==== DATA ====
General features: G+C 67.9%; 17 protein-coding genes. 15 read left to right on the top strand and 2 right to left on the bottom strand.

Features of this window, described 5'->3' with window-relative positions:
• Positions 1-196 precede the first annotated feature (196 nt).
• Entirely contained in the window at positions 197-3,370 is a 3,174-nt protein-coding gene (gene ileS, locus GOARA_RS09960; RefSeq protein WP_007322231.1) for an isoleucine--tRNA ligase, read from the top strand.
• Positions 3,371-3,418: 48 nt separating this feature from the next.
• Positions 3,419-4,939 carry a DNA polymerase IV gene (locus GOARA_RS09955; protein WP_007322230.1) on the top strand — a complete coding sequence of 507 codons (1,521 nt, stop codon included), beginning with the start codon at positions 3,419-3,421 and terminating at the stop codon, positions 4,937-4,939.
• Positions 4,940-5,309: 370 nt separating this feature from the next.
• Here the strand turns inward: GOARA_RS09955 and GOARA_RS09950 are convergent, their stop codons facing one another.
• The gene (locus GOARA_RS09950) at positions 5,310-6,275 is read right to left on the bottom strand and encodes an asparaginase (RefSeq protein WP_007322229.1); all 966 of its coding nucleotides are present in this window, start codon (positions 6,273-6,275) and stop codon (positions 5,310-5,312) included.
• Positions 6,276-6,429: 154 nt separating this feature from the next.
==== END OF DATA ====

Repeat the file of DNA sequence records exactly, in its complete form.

General features: G+C 67.9%; 17 protein-coding genes. 15 read left to right on the top strand and 2 right to left on the bottom strand.

Features of this window, described 5'->3' with window-relative positions:
• Positions 1-196 precede the first annotated feature (196 nt).
• Entirely contained in the window at positions 197-3,370 is a 3,174-nt protein-coding gene (gene ileS, locus GOARA_RS09960; RefSeq protein WP_007322231.1) for an isoleucine--tRNA ligase, read from the top strand.
• Positions 3,371-3,418: 48 nt separating this feature from the next.
• Positions 3,419-4,939 carry a DNA polymerase IV gene (locus GOARA_RS09955; protein WP_007322230.1) on the top strand — a complete coding sequence of 507 codons (1,521 nt, stop codon included), beginning with the start codon at positions 3,419-3,421 and terminating at the stop codon, positions 4,937-4,939.
• Positions 4,940-5,309: 370 nt separating this feature from the next.
• Here the strand turns inward: GOARA_RS09955 and GOARA_RS09950 are convergent, their stop codons facing one another.
• The gene (locus GOARA_RS09950) at positions 5,310-6,275 is read right to left on the bottom strand and encodes an asparaginase (RefSeq protein WP_007322229.1); all 966 of its coding nucleotides are present in this window, start codon (positions 6,273-6,275) and stop codon (positions 5,310-5,312) included.
• Positions 6,276-6,429: 154 nt separating this feature from the next.